The following is a presentation of an article which originally appeared on 30 October 2018.
As the bright, beautiful colours of summer have given way to the spectacular oranges, reds, and yellows of fall, harvest time is upon us and so is the season of gratitude – to be grateful for the bountiful harvest that we and our gardens worked so hard to grow, so that we could nourish our bellies, hearts, and souls.
Nourishing our soul is one of the most beneficial things we can do for ourselves.
Connecting with Mother Nature is one thing that I do to feed my soul. Whether it be walking or hiking in the woods, or meditating by the ocean, nature is my fix. Not too far from where I live, there is a beautiful retreat surrounded by forests called La Solitude. The purpose of this retreat is to spend time unwinding, contemplating or meditating; giving one's self a break and spending some time alone to just BE. I recently had a chance to visit this retreat, as my friend was hosting a workshop on gratitude.
In between the teachings of the workshop, we had ample time to spend in solitude and silence - to take time to reflect and be thankful for all the beauty that surrounds us. I took a walk through the woods and could hear the chirps of the "hardy" birds that don't go south for the winter, along with the sounds of the light rain that's falling, as it hits the colourful leaves that remain on the trees - for me, this time is peaceful and serene.
Pondering what "letting go" would look like...
As I walk through the woods, I reflect on the teachings of the workshop. Our guide suggested that we do a "letting go" ritual to end the day, so I was pondering about what my "letting go" would look like. The timing of this workshop couldn't be better, as I knew that I indeed had some things of which I needed to let go. As a death doula, when meeting a new family that has a loved one who's started their death journey, I need to let go of my "stuff" so that I can be 100% present with them. The next day, I was going to be meeting a family whose loved one's journey had begun. They invited me to their home to discuss my accompanying and guiding them through this sacred process. I had to let go of any preconceived notions that I had about dying and death and leave my heart and mind open to what their desires were.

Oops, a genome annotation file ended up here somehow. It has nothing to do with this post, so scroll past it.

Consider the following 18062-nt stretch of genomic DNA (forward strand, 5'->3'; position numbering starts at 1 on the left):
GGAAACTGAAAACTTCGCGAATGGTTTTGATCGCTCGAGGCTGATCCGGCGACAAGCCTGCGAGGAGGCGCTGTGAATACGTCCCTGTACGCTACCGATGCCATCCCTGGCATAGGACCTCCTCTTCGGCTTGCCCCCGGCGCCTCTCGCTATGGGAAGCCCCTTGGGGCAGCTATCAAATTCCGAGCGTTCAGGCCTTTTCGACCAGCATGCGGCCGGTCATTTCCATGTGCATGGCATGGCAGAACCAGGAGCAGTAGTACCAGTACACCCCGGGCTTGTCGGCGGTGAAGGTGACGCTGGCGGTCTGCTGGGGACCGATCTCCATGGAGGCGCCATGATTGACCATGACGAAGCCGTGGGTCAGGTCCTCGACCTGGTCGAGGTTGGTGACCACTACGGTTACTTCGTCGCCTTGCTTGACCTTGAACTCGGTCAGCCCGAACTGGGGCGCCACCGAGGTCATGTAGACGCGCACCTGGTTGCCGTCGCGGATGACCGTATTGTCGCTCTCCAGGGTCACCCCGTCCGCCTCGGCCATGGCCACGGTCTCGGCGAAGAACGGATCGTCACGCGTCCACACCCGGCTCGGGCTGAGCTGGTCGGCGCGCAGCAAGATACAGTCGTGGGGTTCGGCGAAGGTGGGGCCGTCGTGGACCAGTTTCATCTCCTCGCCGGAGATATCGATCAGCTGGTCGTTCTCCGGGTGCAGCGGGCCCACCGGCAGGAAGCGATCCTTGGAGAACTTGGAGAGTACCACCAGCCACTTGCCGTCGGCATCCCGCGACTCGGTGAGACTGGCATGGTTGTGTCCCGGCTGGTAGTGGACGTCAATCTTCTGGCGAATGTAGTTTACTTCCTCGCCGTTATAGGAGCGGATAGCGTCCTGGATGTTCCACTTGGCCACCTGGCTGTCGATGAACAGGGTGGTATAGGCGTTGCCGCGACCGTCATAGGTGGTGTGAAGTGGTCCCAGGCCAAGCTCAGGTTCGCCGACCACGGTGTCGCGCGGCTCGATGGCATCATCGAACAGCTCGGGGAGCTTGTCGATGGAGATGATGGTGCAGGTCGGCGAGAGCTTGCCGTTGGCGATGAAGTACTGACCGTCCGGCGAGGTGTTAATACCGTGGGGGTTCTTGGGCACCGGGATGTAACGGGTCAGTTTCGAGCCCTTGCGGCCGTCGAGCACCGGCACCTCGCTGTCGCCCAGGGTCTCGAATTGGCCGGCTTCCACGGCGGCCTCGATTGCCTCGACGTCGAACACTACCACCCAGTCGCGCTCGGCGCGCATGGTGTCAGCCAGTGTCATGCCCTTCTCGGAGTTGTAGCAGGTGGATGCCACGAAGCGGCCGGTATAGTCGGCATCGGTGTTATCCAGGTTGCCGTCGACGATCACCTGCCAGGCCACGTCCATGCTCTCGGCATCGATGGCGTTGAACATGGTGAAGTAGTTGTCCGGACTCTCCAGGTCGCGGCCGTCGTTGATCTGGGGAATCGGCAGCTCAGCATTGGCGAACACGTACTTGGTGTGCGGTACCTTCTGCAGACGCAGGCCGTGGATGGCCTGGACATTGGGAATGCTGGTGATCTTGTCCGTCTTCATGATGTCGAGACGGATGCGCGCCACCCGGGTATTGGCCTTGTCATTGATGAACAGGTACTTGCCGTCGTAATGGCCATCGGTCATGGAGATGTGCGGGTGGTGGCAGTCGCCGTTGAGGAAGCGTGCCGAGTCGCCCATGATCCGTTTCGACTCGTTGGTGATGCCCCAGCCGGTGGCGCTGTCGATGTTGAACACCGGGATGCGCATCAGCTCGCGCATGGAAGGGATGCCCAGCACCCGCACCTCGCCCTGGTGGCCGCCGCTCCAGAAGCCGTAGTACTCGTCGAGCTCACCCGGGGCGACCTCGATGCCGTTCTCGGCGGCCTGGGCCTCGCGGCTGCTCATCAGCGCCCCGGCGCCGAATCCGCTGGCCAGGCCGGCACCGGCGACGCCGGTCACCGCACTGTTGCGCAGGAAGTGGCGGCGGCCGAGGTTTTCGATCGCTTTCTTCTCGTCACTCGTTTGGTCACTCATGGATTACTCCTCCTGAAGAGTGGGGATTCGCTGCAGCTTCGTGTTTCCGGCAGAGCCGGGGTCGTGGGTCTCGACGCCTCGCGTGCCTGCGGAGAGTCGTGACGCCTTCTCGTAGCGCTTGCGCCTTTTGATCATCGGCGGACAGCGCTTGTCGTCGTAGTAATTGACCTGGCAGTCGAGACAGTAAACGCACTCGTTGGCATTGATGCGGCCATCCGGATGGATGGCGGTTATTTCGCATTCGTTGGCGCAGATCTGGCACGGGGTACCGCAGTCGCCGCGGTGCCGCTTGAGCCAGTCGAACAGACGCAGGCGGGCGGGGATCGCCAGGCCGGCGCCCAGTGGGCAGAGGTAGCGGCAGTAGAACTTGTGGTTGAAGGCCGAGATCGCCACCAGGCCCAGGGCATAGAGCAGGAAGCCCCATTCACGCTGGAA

The path in the woods led me to some stairs that, in turn, led to the beach of our “chocolate” river.
The path in the woods led me to some stairs that, in turn, led to the beach of our "chocolate" river. Even though it was cold, rainy and windy, I couldn't stop myself from descending the stairs so I could marvel at what mother nature had to offer down there. Of course, this time of year, there's no one there, so I had the place to myself. I walked the beach for a while, seeking little beach treasures that I could take home with me. I found a comfy rock (as comfy as rocks can be) and decided to sit, meditate and ground myself in preparation for the next day.
The next day, as I sat listening and being present with the family, I couldn't help but notice the love this family had for each other as they were talking about their wishes. Witnessing that love taught me to love completely and fiercely because we never know when our death journey will begin.
Through very frank and honest dialogue, I could see that they had already begun the letting go process. The dying family member had already let go of any expectation that they were going to continue in this journey called life, and was facing the fact that they were dying. The living family members had also begun the process of letting go - I could tell by their talking about what their life was going to look like, and plans they have, after the death of their loved one.
How does one get through letting go of everything that made up their routine for so long, all at once?
For some people, letting go of pets can be just as difficult as letting go of a human family member. Our pets are our trusted companions and are always there when we need them, unconditionally. We build our lives around them, and hopefully, we have many years with them before we have to let them go. I know of someone who's dog died, and their spouse was so heartbroken over the death of their faithful companion, they had a heart attack the next day and died a week later. How does one get through letting go of everything that made up their routine for so long, all at once? It seems impossible, but most of us would are resilient and would be able to get through it.
When someone is dying, whether it be a human family member or a pet, there are all kinds of things of which we need to let go. When we first find out that someone is dying, we think about how can we possibly carry on without them? In my opinion, that's the first step of letting go, imagining our world without them. Once we realize that there's no hope that things will change and that someone is indeed dying, we need to prepare ourselves to let go of them physically. Once they have died and we've let go of them in our physical world, other things need to be let go. The routine that we once had with them, and even letting go of that person's material things can be a challenge.
With time, letting go of our loved ones will lead to new routines, but we will always have our memories, and for some of us, we will even feel that our loved one is here with us, spiritually.
We will never entirely let go of the essence of the being that is no longer with us physically. But knowing that they are still with us in our hearts, I believe, will get us through this journey called life and make letting go just a little bit easier next time - because there will be a next time,
it's the cycle of life.
Jules lives in New Brunswick where she seeks to bring comfort to individuals facing the loss of a loved one. If you would like more information on the services that Jules provides as a Death Doula and Educator, please visit her website at www.amindfuldeath.ca.